Team ChemoSabes, from left: Carol Gahan, Pam Johnsonn, Rick Wanamaker, Lorrie Cummings , Tina Hanson, Mike Cummings and Nicloe Paulus. (Lorrie Cummings/Special to The News)

Pitt Meadows team raises more than $8000 in the fight against breast cancer

Team ChemoSabes took part in the CIBC Run for the Cure on Sunday

A Pitt Meadows team raised thousands of dollars in the fight against breast cancer on Sunday after taking part in the CIBC Run for the Cure.

Team ChemoSabes walked five kilometres and raised a total of $8,109 for the Canadian Cancer Society, with one member of their team, Pam Johnson, raising $6,103 single-handed.

Captain Lorrie Cummings, who was diagnosed with breast cancer in March, 2014, explained that it was important to get out and raise money despite the pandemic because people, she said, are still getting cancer. Her team’s name was a play on the name Kemosabe, meaning faithful friend, the name Tonto would often call the Lone Ranger, on the American television series that first hit the airwaves in 1941.

Cummings first decided to take part in the run the year she was diagnosed with the disease. But, on the day of the run she was too sick to participate because of her chemotherapy.

RELATED: Maple Ridge breast cancer survivor shares story of survival

Since then she has participated every year and was even a guest speaker at last years run in Abbotsford.

The CIBC Run for the Cure, like all other fundraisers this year, was turned into a virtual event, that was broadcast live online.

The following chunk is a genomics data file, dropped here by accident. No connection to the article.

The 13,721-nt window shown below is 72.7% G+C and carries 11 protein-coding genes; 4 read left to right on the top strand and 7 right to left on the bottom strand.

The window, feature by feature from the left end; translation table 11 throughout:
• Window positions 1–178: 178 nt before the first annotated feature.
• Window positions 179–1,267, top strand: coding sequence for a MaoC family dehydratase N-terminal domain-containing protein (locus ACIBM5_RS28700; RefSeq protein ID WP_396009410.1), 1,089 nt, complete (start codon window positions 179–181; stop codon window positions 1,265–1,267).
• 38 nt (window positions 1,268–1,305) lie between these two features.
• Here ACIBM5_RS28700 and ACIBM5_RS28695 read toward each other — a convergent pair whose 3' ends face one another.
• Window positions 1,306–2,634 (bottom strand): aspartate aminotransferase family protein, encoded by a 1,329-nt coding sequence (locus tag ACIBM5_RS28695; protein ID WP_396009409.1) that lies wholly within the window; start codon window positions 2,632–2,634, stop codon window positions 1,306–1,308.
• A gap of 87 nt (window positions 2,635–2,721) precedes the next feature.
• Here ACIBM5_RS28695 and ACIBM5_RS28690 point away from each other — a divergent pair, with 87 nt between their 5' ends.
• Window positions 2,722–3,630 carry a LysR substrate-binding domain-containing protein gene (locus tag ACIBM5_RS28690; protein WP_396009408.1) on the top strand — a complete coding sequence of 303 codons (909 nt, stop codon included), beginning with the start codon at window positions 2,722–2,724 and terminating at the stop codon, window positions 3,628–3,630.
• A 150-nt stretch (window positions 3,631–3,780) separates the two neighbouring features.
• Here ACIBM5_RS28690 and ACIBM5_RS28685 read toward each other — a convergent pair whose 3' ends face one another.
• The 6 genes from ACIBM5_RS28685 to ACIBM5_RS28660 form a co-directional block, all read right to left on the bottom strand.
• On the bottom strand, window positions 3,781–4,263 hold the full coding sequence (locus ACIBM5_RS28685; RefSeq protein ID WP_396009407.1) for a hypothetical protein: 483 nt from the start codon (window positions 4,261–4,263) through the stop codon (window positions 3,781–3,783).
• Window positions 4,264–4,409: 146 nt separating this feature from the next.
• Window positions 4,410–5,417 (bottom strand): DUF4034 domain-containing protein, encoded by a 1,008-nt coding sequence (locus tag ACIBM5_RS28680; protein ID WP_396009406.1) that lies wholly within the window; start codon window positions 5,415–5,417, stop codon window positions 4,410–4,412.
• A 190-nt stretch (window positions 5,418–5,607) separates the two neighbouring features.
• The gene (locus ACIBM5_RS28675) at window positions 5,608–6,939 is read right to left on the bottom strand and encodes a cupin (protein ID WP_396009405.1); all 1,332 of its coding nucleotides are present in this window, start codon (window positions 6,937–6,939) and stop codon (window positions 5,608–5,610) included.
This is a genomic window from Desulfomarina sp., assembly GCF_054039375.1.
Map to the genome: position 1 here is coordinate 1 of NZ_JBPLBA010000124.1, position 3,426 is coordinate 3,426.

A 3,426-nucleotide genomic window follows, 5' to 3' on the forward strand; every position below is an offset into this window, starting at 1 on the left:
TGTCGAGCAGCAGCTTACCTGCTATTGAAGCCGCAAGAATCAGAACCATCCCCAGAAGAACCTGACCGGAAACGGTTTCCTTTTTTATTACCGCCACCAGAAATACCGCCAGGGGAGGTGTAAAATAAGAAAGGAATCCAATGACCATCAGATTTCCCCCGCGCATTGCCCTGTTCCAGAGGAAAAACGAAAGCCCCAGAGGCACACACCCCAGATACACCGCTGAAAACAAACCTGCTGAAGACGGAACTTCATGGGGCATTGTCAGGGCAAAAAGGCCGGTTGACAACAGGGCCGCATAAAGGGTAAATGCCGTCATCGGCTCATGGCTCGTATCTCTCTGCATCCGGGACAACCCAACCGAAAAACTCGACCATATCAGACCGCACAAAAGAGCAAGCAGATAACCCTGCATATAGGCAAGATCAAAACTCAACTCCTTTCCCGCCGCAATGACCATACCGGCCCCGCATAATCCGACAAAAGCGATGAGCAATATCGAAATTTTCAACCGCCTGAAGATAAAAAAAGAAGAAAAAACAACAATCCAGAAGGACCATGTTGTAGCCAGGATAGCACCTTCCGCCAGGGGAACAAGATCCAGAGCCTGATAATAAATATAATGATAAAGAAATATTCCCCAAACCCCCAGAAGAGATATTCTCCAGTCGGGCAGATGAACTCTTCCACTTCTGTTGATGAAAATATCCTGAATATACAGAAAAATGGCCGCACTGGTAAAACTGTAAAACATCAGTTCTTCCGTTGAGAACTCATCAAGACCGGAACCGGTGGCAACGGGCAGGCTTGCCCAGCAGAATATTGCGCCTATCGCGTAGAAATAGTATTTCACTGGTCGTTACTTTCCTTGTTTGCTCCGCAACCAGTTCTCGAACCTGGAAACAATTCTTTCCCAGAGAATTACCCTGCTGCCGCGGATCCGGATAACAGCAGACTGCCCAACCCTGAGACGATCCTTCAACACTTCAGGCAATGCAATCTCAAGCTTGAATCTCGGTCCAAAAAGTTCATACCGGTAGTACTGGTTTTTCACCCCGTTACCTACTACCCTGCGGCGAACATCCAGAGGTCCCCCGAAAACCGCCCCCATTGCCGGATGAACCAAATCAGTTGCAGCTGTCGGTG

The event is a five kilometre or one kilometre walk or run that raises money for the Canadian Cancer Society.

It is the largest single-day, volunteer-led event in Canada in support of the breast cancer cause, according to CIBC.

There were performances by Jully Black, Barenaked Ladies, Jess Moskaluke and Carolyn Dawn Johnson at this years event.

A total of $8.5 million was raised across the country.

RELATED: Maple Ridge breast cancer survivor: Get checked

According to the Public Health Agency of Canada, breast cancer accounts for around 25 per cent of new cases of cancer and 13 per cent of all cancer deaths in Canadian women. Also, one in eight women are expected to develop breast cancer during her lifetime and one in 33 will die of it.

Cummings has been cancer free for the last five years and said that she received such good care that she had no doubt in her mind that she would be healthy again.

“My family doctor, my oncologist, my surgeon were all very professional and I put my trust in them. The care that I received was amazing. The nurses at Ridge Meadows Hospital where I got my chemotherapy were fantastic. I went and had radiation at the hospital in Surrey, all the techs there were amazing,” said Cummings.

Her advice to others who receive the same diagnosis is to listen to the professionals, take good care of yourself, and stay positive.


 

cflanagan@mapleridgenews.com

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